"As several of the other comments indicated, there must be a willful rejection of Church teaching. While you and I may be well aware of Church teaching, the state of catechesis among contemporary Catholics leaves much to be desired. I have found many Catholics who are surprised to learn that the Church does not condone the use of artificial contraception."
I'll be upfront in saying I accept the church's teaching on contraception.
I confess to not being a canon lawyer, but I do want to address the above quote. My own suspicion is that there even if all Catholics were properly catechized in the teaching on birth control, studied the issue, and gave the church due consideration on this issue, there would be more people who followed it. With that said, I also think there would still be a significant majority who, while they understood the church's reasons better, would come to a different conclusion. I know a few such individuals. Right now, about 95% of Catholics reject church teaching on this issue. Let's pause for a moment and contemplate what a policy of saying such individuals should abstain from communion means.
What do we say to that hypothetical majority: conform or get out (or cease receiving communion permanently)? I do not think rejection of that position means we need to go the other way: whoo-hooo, my conscience tells me birth control is great! Isn't there a middle ground and room for at least a little bit of nuance for an issue such as this, especially when it is not a first tier, divinely revealed dogma. I suspect many despise the pragmatism I show here, but to deny it already exists in the church, even among conservative prelates, is ridiculous.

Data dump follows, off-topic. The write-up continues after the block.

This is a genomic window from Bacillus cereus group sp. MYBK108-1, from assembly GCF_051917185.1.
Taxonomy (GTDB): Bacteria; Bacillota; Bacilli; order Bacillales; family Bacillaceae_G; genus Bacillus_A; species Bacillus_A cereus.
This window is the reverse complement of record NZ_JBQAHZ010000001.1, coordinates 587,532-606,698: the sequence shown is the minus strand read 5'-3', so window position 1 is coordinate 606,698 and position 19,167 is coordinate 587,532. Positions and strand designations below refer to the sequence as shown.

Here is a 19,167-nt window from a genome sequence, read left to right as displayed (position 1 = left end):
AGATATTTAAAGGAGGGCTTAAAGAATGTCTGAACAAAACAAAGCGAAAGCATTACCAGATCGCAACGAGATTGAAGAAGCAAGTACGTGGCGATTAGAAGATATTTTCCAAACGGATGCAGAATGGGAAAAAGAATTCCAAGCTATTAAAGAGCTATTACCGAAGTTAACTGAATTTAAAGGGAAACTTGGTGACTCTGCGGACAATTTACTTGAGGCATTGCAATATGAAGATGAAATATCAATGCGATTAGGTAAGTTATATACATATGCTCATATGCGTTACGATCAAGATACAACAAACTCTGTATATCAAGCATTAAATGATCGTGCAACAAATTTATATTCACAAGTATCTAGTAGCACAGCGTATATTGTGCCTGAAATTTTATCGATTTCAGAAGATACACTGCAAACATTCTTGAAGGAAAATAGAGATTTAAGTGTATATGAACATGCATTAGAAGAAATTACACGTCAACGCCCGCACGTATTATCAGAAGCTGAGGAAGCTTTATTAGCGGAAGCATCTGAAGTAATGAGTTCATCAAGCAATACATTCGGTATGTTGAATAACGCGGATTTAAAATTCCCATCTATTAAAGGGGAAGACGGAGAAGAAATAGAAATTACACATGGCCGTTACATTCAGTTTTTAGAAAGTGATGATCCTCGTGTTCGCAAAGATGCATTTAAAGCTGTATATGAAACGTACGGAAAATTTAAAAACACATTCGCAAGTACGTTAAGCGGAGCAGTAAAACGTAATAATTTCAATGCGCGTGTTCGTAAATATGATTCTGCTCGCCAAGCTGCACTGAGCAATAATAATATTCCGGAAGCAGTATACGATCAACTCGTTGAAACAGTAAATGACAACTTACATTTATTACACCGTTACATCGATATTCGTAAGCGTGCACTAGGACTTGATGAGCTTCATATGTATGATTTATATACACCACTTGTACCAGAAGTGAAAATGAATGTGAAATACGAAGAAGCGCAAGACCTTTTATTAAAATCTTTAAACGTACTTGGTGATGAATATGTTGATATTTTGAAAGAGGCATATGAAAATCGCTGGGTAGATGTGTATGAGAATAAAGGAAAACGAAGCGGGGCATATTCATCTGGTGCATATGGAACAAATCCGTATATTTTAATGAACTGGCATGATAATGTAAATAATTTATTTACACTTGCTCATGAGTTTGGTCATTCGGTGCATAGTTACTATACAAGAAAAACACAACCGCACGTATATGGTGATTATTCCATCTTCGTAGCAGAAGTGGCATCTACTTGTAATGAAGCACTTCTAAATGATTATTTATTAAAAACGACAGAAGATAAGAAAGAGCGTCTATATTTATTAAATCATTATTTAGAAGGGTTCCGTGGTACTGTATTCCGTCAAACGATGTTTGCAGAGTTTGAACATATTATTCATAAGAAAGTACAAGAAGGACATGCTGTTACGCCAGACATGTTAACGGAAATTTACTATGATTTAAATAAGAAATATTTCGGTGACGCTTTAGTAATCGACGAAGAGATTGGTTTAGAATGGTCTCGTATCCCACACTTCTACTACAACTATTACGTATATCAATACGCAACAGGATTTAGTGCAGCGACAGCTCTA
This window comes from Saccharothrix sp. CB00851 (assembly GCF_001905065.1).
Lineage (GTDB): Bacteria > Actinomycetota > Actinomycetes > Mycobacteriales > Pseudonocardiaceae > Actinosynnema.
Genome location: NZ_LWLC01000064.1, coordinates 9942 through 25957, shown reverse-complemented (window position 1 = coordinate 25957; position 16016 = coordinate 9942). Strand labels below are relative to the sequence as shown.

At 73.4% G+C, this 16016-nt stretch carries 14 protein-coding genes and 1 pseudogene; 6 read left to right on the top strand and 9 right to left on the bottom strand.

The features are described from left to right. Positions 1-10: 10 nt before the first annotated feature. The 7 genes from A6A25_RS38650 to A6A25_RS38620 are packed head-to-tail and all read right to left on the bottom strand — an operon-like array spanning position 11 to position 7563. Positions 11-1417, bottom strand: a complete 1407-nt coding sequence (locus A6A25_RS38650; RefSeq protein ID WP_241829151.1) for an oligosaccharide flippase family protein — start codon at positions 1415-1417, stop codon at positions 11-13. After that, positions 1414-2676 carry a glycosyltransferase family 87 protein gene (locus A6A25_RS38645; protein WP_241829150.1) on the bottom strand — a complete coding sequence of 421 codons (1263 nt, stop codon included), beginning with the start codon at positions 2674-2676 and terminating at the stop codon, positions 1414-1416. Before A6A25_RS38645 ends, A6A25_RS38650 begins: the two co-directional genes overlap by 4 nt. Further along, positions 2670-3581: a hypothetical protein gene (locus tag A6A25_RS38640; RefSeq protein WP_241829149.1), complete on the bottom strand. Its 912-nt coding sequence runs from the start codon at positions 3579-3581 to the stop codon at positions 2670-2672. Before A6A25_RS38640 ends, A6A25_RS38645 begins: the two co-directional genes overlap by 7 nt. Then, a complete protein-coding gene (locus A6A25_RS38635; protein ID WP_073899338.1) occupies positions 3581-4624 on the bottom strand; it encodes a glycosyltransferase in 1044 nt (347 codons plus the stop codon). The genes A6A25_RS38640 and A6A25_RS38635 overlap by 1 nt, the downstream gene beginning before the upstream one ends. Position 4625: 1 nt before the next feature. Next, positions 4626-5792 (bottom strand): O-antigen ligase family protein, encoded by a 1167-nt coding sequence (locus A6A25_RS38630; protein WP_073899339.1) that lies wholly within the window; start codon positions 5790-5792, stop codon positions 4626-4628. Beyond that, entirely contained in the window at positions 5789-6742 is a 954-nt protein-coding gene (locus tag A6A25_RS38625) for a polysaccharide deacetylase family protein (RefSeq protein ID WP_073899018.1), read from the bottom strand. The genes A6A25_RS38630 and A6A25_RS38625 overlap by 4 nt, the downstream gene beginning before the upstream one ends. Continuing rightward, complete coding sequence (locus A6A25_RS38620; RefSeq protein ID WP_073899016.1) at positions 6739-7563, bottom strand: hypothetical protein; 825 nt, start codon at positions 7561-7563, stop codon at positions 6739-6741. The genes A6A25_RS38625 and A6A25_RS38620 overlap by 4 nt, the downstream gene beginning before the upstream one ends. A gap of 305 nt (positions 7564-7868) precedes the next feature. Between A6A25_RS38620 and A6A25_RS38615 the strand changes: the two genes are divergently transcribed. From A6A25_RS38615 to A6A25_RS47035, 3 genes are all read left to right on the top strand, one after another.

Let's find a way to preach about the church's teaching on sexuality in a forthright way. Enough of people having this childish relationship with the church--where they disdain things based upon misunderstandings. I've seen this work, even among self styled 20 something liberals--some of whom continue to have issues with the birth control issue but gain a measure of understanding and respect from hearing the church's position and explanation.
Posted by: Don Altobello | Aug 7, 2010 11:59:14 AM
Don, in various times of the past many did not receive Holy Communion frequently. Often just once a year to comply with their "Easter duty." Our problem now is the opposite. Those who dissent, based on mere feelings, march up to receive the sacrament without a second thought. This has now extended to De Fide teachings, like abortion or the divinity of Christ. We are now, I believe, in the midst of a slow consideration of how to fence the table. Eventually there will be further clarity as to who may receive Holy Communion. Personally I think that it will be much fewer then many might like. Events will probably take over for us. Already we see a decline among progressives as the younger ones leave and an increase in discrimination against the most faithful Catholics by secular society. There will be a winnowing that will leave a smaller and more fervent group. Others will hang on, but refrain from receiving the sacrament. I believe it will be a bit like what happened with the Recusants. Nothing like a little persecution to bring things into focus.
Posted by: Fr. J | Aug 7, 2010 3:06:07 PM